It was time to end the charade and embark on a full scale rebuild—of indeterminate length if need be. Indeed, many of their public statements last summer pretty much amounted to saying that.

When faced with a salary cap that prevents you from spending your way out of the kind of low end mediocrity the Leafs have faced every year, the smartest way to get better is by building a core group of younger players, and that generally happens via the draft.

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There’s no shortage of research out there on the expected value of an NHL draft pick (some of which you can find on our blog), but it’s fairly uncontroversial to say there are two key features to the draft: (i) very early picks tend to have a high rate of success; and (ii) once you get later into the first round and beyond, things start to get chaotic.

In light of the latter fact, the dominant strategy for any team is to view draft picks as lottery tickets, meaning the more of them you have the better your chances of hitting the jackpot.

You’re not going to find a Duncan Keith in the second round or Pavel Datsyuk in the sixth every year. But if you’re in the habit of accumulating as many picks as you can, your odds of that happening certainly improve.

Assuming the Penguins make the playoffs this year (the first round pick that came back in the Phil Kessel trade was contingent on that happening), the Leafs will double up on selections in five of the first six rounds this June. According to General Fanager, the team will have 28 picks (17 of them in the first four rounds) over the next three seasons.

This doesn’t guarantee that the Leafs will get better, but it does improve their odds substantially.

There’s an additional benefit to building a team around younger players, and that has to do with the NHL’s entry level salary system and restricted free agency rules.

For example, Connor McDavid is already producing at a better than point per game pace as a rookie, but is locked up for three seasons at a base salary of $925,000.  With bonuses (some of which he may not hit because of his injury), McDavid stood to make a maximum of $3,775,000 this season, still well below market for a player of his ability.

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While it’s true there aren’t many McDavids out there, the fact remains that the entry level salary cap, coupled with a poor market for restricted free agents, creates a huge incentive to try to find younger players from whom you might get a number of productive years at below market rates.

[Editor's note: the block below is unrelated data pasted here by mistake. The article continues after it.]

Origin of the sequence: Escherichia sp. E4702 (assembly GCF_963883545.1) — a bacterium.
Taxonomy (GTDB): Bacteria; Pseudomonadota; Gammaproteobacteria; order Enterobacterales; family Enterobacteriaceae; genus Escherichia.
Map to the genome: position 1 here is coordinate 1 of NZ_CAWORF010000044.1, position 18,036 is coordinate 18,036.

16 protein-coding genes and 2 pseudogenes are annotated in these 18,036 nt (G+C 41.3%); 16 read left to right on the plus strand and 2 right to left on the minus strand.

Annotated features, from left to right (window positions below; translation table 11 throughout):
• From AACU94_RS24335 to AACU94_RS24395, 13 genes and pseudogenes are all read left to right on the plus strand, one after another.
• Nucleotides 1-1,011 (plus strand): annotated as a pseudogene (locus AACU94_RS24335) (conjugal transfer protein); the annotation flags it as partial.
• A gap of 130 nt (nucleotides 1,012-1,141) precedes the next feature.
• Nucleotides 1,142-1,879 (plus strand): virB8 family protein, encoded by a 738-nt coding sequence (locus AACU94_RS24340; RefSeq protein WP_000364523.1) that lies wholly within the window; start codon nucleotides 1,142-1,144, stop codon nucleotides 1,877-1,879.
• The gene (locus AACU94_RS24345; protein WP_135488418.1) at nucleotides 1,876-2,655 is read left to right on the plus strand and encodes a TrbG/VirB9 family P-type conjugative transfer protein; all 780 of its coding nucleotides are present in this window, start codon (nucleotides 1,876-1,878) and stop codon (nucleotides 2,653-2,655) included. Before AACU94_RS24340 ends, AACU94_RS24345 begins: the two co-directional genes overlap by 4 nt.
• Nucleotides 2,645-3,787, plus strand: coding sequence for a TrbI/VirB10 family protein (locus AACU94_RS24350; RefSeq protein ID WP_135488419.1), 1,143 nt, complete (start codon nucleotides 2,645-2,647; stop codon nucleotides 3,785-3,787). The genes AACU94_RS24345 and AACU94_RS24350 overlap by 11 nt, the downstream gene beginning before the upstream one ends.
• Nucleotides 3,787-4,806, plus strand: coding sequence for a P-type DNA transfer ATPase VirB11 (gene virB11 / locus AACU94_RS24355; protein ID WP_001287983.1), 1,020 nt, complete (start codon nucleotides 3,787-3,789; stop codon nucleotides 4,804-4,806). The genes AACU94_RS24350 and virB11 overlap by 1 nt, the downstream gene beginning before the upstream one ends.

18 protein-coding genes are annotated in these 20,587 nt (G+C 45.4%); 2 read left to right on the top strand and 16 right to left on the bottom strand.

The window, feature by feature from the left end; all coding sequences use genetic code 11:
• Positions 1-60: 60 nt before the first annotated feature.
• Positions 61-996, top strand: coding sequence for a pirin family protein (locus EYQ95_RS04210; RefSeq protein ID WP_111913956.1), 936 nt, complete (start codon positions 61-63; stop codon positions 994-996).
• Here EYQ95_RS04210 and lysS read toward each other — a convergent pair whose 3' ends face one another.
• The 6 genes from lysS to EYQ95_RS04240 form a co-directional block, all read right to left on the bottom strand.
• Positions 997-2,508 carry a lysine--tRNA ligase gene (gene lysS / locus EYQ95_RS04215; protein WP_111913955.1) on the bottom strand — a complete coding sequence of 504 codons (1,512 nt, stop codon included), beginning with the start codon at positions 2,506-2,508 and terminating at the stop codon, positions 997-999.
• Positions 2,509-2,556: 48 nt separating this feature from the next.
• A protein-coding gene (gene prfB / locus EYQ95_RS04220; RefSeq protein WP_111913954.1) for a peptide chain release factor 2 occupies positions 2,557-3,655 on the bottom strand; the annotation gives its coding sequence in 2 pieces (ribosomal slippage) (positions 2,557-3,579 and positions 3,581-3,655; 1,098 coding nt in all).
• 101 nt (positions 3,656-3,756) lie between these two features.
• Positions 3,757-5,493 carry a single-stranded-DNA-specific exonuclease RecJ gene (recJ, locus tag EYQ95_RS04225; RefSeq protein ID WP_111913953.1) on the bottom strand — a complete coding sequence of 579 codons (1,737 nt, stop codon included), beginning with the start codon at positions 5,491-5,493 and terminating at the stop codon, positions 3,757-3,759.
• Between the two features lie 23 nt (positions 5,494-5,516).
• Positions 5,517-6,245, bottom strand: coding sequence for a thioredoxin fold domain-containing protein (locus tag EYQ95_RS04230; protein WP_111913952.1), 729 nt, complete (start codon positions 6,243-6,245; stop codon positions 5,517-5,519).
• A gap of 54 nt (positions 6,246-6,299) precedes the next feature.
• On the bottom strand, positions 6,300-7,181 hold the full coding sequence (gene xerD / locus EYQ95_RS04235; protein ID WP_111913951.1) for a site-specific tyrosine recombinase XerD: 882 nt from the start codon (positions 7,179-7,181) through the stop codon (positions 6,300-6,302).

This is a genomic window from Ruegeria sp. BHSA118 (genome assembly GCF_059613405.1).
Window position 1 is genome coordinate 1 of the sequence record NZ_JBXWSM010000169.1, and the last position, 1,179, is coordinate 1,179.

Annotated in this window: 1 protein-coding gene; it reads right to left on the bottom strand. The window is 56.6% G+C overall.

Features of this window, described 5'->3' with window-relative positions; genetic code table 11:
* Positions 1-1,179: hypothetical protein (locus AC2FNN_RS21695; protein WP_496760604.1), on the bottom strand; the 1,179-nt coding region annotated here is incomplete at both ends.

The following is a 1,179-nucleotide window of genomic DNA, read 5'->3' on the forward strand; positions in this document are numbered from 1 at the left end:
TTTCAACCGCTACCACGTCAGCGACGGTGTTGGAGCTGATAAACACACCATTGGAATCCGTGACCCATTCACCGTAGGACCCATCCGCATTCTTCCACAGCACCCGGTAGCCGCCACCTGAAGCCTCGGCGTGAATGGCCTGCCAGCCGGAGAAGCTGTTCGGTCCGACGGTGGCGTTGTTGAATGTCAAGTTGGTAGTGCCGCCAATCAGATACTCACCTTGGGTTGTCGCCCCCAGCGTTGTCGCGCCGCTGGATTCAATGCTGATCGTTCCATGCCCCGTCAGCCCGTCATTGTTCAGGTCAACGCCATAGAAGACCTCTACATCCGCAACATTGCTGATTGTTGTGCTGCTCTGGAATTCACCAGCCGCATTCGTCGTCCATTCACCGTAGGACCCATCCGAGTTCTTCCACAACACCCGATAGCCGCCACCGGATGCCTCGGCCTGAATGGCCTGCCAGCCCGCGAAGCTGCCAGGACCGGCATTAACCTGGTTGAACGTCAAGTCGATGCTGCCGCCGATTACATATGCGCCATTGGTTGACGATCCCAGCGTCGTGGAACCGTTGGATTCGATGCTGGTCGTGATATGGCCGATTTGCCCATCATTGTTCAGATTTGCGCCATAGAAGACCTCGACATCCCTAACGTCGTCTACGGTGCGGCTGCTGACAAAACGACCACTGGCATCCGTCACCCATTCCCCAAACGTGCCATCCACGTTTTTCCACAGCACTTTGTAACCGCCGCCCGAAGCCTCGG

Take the example of Tampa Bay, which has managed to establish its Stanley Cup window by building around a core of young talent, all of whom are close in age and will soon be due for sizeable raises. The party won’t last forever, but Nikita Kucherov, Ondrej Palat, Tyler Johnson, Victor Hedman and Steven Stamkos are all making less than they would command on the open market.

Kucherov, in particular, is one of the NHL’s great bargains given his current entry level cap hit of $711,667.

If you’re a team like the Leafs, once you’re willing to confront the reality of your situation, it’s not inconsistent to acknowledge that veterans like Phaneuf , Kessel and Winnik are good players who can help put a good team into the playoffs or set a very good team up for a deep run while still recognizing that they do you no good if all they are to you (in the most optimistic scenario) is the difference between finishing fifth from last instead of dead last.

If those players can be turned into picks and prospects, that’s always the dominant strategy. The fact that your own first pick might improve as well is a bonus but is never going to be a major driver.

Tanking is a real phenomenon, and it’s a completely rational thing for bad teams to do.

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Moreover, it really doesn’t matter what kind of draft lottery format frustrated GMs and hockey writers might dream up. The overall strategy of a full blown reset is the right call for a consistently awful team like the Leafs and it’s also a reason why Leafs fans finally have cause for tempered optimism.

The same logic continues to apply even if the team happens to hit an unexpected winning streak with some promising kids in the lineup and regardless of how those balls drop on draft lottery day.

The Department of Hockey Analytics employs advanced statistical methods and innovative approaches to better understand the game of hockey. Its three founders are Ian Cooper (@ian_doha), a lawyer, former player agent and Wharton Business School graduate; Dr. Phil Curry (@phil_doha), a professor of economics at the University of Waterloo; and IJay Palansky (@ijay_doha), a litigator at the law firm of Armstrong Teasdale, former high-stakes professional poker player, and Harvard Law School graduate.  Visit us on line at www.depthockeyanalytics.com